10 Rules of Resignation From a Job

By Talentwolf

The thing about employment is that you’re never forced to stay. Sure, some might have a contract with an employer where you need to stay for an agreed-upon time, but they are never required to permanently stay. You always have a choice when it comes to your employment.

So whether it’s a new job that you landed or the job isn’t a good fit with your skills or talent, you should always leave a company on good terms when you resign. How you act on your way out as you resign can shadow you into your next company or come back to haunt you later in your career. Sure, there are some employers who don’t take resignation lightly, but that doesn’t mean you should act the same. 

When resigning there are a few things you can do to tie up loose ends and walk out with your head held high and your dignity, which will only make you look better in the long run, so here are some simple things you should do when you resign.

10 Rules of Resignation

  1. Give notice

Instead of just leaving your old company abruptly, give them fair notice. Standard is two weeks, which is enough time for you to train someone else on your job tasks if needed and it gives the company time to figure out who will replace you. The other company will totally understand your need to be professional and close out your time at your old company.

  1. Train your replacement

Once you hand in your resignation letter, offer to train your replacement. During your last weeks there, really be diligent at training so that the new person knows how to perform your old tasks as well as you did. Don’t get lazy and check out because you’re leaving. If you’re no longer focused, then you won’t be able to give the new replacement adequate training they’ll need to succeed. Also cooperate in handing over any orders, contacts and anything else your replacement will need to get the job done. Remember they don’t belong to you and should be given to your successor.

  1. Share your insider knowledge

Most likely you’ve picked up some pointers on how to do your job better the longer you were there. Share this insider knowledge with your replacement. You don’t need this information anymore and helping others succeed is the right thing to do. Hopefully, someone else will provide this to you someday, too!

  1. Continue working hard

Just because you’re leaving doesn’t mean you should slack off and not get your job done. Everyone will see how you’ve checked out and will remember you for it. Show everyone that you’re still a team player no matter what.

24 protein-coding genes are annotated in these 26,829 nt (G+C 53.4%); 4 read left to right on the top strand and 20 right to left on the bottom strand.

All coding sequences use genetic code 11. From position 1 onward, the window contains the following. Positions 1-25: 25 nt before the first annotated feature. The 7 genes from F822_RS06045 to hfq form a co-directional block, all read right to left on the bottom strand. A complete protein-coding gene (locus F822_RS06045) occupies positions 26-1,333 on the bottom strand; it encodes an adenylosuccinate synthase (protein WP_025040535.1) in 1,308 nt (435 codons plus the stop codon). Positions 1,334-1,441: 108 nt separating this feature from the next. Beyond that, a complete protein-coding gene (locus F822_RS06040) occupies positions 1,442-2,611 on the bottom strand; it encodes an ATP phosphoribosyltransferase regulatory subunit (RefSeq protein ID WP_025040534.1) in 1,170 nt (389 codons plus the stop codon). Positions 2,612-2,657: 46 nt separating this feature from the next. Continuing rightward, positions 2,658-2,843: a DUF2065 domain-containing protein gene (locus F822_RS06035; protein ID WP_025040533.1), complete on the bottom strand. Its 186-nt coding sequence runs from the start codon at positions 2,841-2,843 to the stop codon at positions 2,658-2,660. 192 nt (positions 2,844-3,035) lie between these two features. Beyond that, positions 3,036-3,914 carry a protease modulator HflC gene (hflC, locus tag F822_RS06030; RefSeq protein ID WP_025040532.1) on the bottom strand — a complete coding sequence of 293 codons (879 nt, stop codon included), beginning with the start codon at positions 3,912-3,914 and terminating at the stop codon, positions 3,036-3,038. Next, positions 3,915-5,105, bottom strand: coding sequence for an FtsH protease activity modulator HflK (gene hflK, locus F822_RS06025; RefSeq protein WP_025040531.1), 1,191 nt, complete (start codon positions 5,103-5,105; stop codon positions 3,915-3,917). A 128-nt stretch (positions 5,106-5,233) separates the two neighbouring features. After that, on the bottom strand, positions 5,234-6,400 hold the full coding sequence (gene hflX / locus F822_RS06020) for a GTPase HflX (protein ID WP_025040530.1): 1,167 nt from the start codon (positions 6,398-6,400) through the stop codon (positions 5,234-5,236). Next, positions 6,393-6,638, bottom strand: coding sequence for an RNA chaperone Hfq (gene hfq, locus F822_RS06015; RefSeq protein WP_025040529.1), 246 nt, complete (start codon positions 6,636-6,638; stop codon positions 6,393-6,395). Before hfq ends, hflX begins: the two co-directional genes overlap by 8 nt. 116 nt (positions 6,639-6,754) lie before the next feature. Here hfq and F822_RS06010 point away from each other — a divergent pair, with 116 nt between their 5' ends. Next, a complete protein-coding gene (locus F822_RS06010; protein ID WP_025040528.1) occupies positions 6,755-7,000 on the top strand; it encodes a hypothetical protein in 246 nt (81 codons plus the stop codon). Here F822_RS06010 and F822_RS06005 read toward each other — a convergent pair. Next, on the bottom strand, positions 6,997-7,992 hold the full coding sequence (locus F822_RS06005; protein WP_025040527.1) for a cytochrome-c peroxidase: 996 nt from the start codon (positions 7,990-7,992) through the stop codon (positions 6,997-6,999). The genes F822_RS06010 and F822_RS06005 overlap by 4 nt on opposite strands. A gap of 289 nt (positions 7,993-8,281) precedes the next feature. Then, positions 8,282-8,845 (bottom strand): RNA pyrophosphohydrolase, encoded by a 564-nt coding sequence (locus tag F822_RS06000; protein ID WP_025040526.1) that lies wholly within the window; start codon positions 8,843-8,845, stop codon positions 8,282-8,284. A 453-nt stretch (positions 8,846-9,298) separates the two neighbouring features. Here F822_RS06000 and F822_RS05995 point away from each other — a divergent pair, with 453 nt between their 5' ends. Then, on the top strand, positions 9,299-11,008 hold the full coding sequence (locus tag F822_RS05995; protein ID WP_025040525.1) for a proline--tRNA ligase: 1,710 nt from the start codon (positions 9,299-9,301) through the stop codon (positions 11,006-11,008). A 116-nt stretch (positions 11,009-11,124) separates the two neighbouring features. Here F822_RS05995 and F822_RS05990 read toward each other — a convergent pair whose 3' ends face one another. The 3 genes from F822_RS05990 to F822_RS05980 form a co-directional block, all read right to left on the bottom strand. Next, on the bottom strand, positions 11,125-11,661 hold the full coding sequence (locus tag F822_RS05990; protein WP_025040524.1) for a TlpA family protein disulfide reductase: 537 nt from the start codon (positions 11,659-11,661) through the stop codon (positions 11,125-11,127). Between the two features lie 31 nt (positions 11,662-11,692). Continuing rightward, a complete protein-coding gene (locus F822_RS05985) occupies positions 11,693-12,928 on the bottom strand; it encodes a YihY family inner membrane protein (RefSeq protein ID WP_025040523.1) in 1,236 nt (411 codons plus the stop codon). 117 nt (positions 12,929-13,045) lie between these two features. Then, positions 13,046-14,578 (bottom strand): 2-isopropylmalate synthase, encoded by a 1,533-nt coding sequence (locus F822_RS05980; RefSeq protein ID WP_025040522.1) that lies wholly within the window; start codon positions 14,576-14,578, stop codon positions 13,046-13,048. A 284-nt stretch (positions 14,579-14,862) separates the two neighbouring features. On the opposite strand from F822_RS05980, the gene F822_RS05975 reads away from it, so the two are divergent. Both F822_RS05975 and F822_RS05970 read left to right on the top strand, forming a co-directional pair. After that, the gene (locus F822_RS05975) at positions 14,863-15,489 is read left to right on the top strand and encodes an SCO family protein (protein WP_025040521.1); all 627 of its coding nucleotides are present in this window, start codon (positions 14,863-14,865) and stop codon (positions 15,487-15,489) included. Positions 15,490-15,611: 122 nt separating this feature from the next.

1. Don’t be a blabber mouth

During your remaining time at your old job, don’t go around blabbing to everyone about your new job. You’ll be looked at as selfish and petty. Instead, keep the situation to yourself and only convey the message to the right people in the right way. Your ex-coworkers will resent you for bragging and think poorly of you when you leave. This also refers to being negative about the company, your boss and the like. Just because you’re leaving doesn’t mean you should spread that negativity around.

  1. Conduct the exit interview

Most likely, you’ll be asked to give an exit interview before you leave. You should cooperate and be constructive and thoughtful about your answers. You’ll be asked why you’re leaving the company, what was it like while working there and other information that can greatly impact the organisation’s culture.

  1. Closeout projects

During your last few weeks there, do as much as you can to wrap up any loose ends, including projects and orders so that the next person who comes in doesn’t have to worry about your workload.

  1. Be thankful

On your last day, be thankful to everyone who helped you while working at your old job. The last thing you want is to burn any bridges! You might net to network with old co-workers or even need references in the future, so it’s better to be nice than mean about your exit.

  1. Be graceful about your departure

No matter what the circumstances were that made you leave, you should by no means be disrespectful about your departure. Don’t leave with hostility and be polite about how you approach your plan of action when resigning. Show appreciation for the time there, thank your boss for the opportunity and walk out with your head held high.

  1. Don’t trash your former company

After you leave, don’t go around trashing the company or its workers once you start the new job. It won’t reflect well on you as person and will make you look petty. What are your comments about these few rules for resigning from a job?

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